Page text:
Bailiff: Do you swear to tell the truth, the whole truth, and nothing but the truth, so help you God?
Scott: I do. (Assistant District Attorney John Wells strides forward and begins to question Kaufman.)
Wells: Is it true that on the tenth of May you wrote a post on your blog called "What's the Word I'm Looking For? The Opposite of 'Disgruntled'"?
Scott: I did.
Wells: And did said post contain the sentence "Today, for some apparent reason, I had my first choate idea in weeks"?
Scott: It did.
Wells: Now refer to Government's Exhibit 643. Read the highlighted section.
Scott: "But then, all at once, for some apparent reason, she looked in my direction and smiled in a way that I could make heads and tails of."
Wells: Notice any similarity?
Scott: The phrase "some apparent reason" appears in both.
Wells: It certainly does. Now could you read the next highlighted part?
Scott: "The conversation become more and more choate, and we spoke at length to much avail." I know what you're thinking, but I'm no plagiarist!
Wells: Will the court please instruct Mr. Kaufman to only answer the questions asked?
Judge: Consider yourself warned.
Wells: Thank you. Now please read the rest of the highlighted words.
Scott: Gruntled, nomer, shevelled, kempt, godly.
Wells: If I were to tell you all those words appeared in your blog post of 10 May, would I be correct?
Scott: They're all there, but . . .
Wells: You'll answer the questions I ask with a simple "Yes" or "No."
Wells: The State enters Exhibit 644 into evidence. (hands an oddly shaped box to Scott) Mr. Kaufman, will you please tell the jury what you have in your hands?
Scott: A copy of The Complete New Yorker.
Wells: What would happen if I handed you a laptop and asked you to do a search for an article in the 25 July 1994 issue written be a man named Jack Winter?
Scott: I stare at its outrageously complicated search interface for a couple of minutes. Then I'd type in his name and be taken to a screen which listed the articles he'd written. I'd try to access them, but would fail miserably.
Wells: And why would you do that?
Scott: Because it's designed so counterintuitive that you need a doctorate in Computer Science to navigate it.
Wells: You want this court to believe that someone as technological proficient as you is unable to operate The Complete New Yorker's search function?
Scott: It's true.
Wells: (looking flustered) So what you expect this court to believe is that despite you teaching articles from The New Yorker on a regular basis, you had no idea of the existence of Jack Winter's "How I Met My Wife"?
Scott: Yes sir.
Wells: And that the numerous identical "words" in the two text appear through sheer coincidence?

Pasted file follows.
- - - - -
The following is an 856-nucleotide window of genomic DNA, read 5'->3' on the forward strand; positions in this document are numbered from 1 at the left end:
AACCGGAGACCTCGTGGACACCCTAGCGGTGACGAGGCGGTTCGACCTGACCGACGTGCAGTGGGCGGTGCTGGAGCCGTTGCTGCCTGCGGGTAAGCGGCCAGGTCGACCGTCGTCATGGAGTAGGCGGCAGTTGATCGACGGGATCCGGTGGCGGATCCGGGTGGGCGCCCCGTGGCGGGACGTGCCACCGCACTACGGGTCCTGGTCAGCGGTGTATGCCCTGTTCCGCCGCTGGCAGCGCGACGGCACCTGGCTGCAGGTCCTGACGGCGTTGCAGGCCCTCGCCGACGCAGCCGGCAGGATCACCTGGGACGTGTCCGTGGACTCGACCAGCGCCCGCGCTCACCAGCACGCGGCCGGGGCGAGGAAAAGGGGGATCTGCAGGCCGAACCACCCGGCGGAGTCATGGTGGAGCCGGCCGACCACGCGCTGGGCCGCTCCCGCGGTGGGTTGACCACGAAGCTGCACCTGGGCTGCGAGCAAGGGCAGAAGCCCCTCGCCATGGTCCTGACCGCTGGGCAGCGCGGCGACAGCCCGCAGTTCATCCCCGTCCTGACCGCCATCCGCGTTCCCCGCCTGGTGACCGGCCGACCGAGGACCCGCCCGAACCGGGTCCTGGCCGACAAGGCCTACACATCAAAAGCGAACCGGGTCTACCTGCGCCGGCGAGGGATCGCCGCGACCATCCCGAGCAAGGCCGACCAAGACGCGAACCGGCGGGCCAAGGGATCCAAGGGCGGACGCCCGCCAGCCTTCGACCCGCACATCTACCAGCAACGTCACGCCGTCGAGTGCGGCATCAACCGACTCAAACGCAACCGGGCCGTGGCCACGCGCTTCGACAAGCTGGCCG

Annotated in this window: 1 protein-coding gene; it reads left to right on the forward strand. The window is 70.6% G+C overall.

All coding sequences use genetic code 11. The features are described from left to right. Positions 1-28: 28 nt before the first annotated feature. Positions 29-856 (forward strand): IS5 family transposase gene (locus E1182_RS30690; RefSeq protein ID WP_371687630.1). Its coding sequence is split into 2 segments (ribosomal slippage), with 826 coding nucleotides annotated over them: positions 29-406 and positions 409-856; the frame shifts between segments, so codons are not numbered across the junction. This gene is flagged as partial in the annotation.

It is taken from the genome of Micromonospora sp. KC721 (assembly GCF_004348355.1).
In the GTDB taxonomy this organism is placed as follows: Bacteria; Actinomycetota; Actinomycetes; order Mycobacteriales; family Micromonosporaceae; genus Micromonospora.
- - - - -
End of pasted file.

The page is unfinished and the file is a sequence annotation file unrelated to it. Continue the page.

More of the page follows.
Scott: Not by coincidence. We—Mr. Winter and I—were both aiming for the same effect. There aren't that many words in the English language with the strange usage patterns we both exploited for humorous effect . . .
Wells: "Yes" or "No" will suffice.
Scott: Yes then, I suppose.
Wells: If a student of yours turned in an article with as many "coincidences" as are found in your post, what would your first reaction be?
Scott: It depends. If I'd seen them through four or five drafts and watched as they appeared via revision, I'd think it a coincidence.
Wells: And what would Turnitin.com think it?
Scott: Plagiarism. But it can't account for process . . .
Wells: Thank you, Mr. Kaufman. That's all. I have no more questions for this witness . . .
Addendum: So that turned out far more tedious than funny. Were I to write it more directly, I'd say "I didn't actually plagiarize the Winters piece, but given the standards I apply to my students, there's no way around the fact that I'm a plagiarist." So when a friend of mine—who, I should add, I didn't even know read this blog—emailed me a link to the Winters article, my first thought was less thought and more terrible-sinking-feeling. I consoled myself with the knowledge that I didn't actually read The New Yorker until June of '95.
How can I date it so precisely? Because that's when I started working in the used bookstore which introduced me to that and many other magazines besides . . . including The Baffler. I must say that the idea that I work with people who were on The Baffler's editorial board makes the young intellectual outsider in me glow in much the same way he does when the new n+1 arrives. (As it did yesterday.) Point being I think this an interesting test case, since I'm 100% certain I didn't plagiarize the Winters piece but know how high the evidence is stacked against me.